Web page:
LOUISVILLE, Ky. (Reuters) - Two labor groups filed suit in a Kentucky court on Thursday challenging a state law passed earlier this year letting employees work in union-represented shops and get union-negotiated benefits without paying dues for such representation.
The “right-to-work” law violates the equal protection clause of the state constitution, said Bill Londrigan, president of the Kentucky AFL-CIO.
The union, as well as Louisville-based Teamsters Local 89, filed the lawsuit - which seeks class-action status - against the state and Governor Matt Bevin in Franklin Circuit Court in the capital, Frankfort. It is asking the court to bar enforcement of the law and declare it unconstitutional and invalid.
“We have a great opportunity to prevail and stop this unconstitutional overreach,” Londrigan said by telephone.
Londrigan added that courts in other states, such as West Virginia, had granted injunctions against similar laws for the same reason.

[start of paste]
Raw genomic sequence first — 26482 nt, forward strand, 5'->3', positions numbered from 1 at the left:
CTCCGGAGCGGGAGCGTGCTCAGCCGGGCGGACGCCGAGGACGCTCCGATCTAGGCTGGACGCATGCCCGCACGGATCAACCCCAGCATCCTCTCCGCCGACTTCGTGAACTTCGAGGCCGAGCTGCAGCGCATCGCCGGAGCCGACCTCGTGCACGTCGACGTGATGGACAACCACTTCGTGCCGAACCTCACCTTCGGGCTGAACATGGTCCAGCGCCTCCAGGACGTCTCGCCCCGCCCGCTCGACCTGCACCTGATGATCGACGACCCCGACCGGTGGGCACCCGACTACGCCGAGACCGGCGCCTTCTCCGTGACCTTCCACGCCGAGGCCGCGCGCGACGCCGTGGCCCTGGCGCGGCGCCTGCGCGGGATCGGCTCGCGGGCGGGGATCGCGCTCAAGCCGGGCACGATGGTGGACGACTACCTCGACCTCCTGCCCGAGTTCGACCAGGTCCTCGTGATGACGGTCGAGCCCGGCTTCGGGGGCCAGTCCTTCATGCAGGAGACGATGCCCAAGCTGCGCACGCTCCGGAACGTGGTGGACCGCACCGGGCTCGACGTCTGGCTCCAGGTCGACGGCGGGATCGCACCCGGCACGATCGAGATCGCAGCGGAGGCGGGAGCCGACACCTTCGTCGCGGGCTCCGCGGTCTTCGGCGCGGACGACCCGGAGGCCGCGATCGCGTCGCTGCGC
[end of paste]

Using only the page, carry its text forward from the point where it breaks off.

Kentucky state officials called the lawsuit “frivolous.”
“It’s shameful that groups like the AFL-CIO and Teamsters are playing political games at a time when Kentucky is experiencing unprecedented economic development growth,” Bevin’s press secretary, Woody Maglinger, said in an email. “This frivolous lawsuit threatens to hurt Kentucky’s families.”
In January, Republican lawmakers in Kentucky passed the right-to-work bill, making it the 27th U.S. state to do so. The Republican governor signed it into law two days later.
The legislation was passed two months after Republicans won control of the state’s General Assembly for the first time since 1921.
Supporters of the law say it will spur economic growth and attract businesses to the state, while opponents see it as an assault on organized labor and blue-collar workers that limits union revenues and erodes wages, benefits and safety.
Last month, Bevin cited the new law as a factor in Braidy Industries choosing to build an aluminum mill expected to employ 500 people in Wurtland in northeastern Kentucky.